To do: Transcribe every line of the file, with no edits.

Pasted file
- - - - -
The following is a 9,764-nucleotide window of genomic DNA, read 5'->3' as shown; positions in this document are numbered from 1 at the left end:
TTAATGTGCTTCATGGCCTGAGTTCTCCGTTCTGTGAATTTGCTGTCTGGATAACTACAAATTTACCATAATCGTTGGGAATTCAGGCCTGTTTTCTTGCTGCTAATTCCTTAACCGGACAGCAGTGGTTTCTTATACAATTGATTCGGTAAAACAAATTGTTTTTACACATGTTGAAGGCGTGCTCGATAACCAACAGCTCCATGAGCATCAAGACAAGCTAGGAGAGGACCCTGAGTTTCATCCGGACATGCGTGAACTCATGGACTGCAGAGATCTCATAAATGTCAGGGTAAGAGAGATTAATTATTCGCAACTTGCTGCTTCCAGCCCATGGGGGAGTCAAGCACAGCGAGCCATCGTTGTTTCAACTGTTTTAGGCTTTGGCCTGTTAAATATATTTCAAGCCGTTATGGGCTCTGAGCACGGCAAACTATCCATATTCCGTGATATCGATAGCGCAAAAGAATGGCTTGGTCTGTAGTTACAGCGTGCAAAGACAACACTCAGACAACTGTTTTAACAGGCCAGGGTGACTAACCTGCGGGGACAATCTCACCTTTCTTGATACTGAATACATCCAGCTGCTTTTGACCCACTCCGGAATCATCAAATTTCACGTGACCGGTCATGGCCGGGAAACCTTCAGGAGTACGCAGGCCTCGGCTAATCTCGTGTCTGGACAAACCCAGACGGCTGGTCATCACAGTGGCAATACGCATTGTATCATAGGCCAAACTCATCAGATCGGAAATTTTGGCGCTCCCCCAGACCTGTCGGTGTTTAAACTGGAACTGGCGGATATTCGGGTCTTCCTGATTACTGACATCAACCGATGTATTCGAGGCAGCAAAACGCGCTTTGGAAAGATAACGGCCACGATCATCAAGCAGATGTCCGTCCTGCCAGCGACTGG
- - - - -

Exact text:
The following is a 9,764-nucleotide window of genomic DNA, read 5'->3' as shown; positions in this document are numbered from 1 at the left end:
TTAATGTGCTTCATGGCCTGAGTTCTCCGTTCTGTGAATTTGCTGTCTGGATAACTACAAATTTACCATAATCGTTGGGAATTCAGGCCTGTTTTCTTGCTGCTAATTCCTTAACCGGACAGCAGTGGTTTCTTATACAATTGATTCGGTAAAACAAATTGTTTTTACACATGTTGAAGGCGTGCTCGATAACCAACAGCTCCATGAGCATCAAGACAAGCTAGGAGAGGACCCTGAGTTTCATCCGGACATGCGTGAACTCATGGACTGCAGAGATCTCATAAATGTCAGGGTAAGAGAGATTAATTATTCGCAACTTGCTGCTTCCAGCCCATGGGGGAGTCAAGCACAGCGAGCCATCGTTGTTTCAACTGTTTTAGGCTTTGGCCTGTTAAATATATTTCAAGCCGTTATGGGCTCTGAGCACGGCAAACTATCCATATTCCGTGATATCGATAGCGCAAAAGAATGGCTTGGTCTGTAGTTACAGCGTGCAAAGACAACACTCAGACAACTGTTTTAACAGGCCAGGGTGACTAACCTGCGGGGACAATCTCACCTTTCTTGATACTGAATACATCCAGCTGCTTTTGACCCACTCCGGAATCATCAAATTTCACGTGACCGGTCATGGCCGGGAAACCTTCAGGAGTACGCAGGCCTCGGCTAATCTCGTGTCTGGACAAACCCAGACGGCTGGTCATCACAGTGGCAATACGCATTGTATCATAGGCCAAACTCATCAGATCGGAAATTTTGGCGCTCCCCCAGACCTGTCGGTGTTTAAACTGGAACTGGCGGATATTCGGGTCTTCCTGATTACTGACATCAACCGATGTATTCGAGGCAGCAAAACGCGCTTTGGAAAGATAACGGCCACGATCATCAAGCAGATGTCCGTCCTGCCAGCGACTGG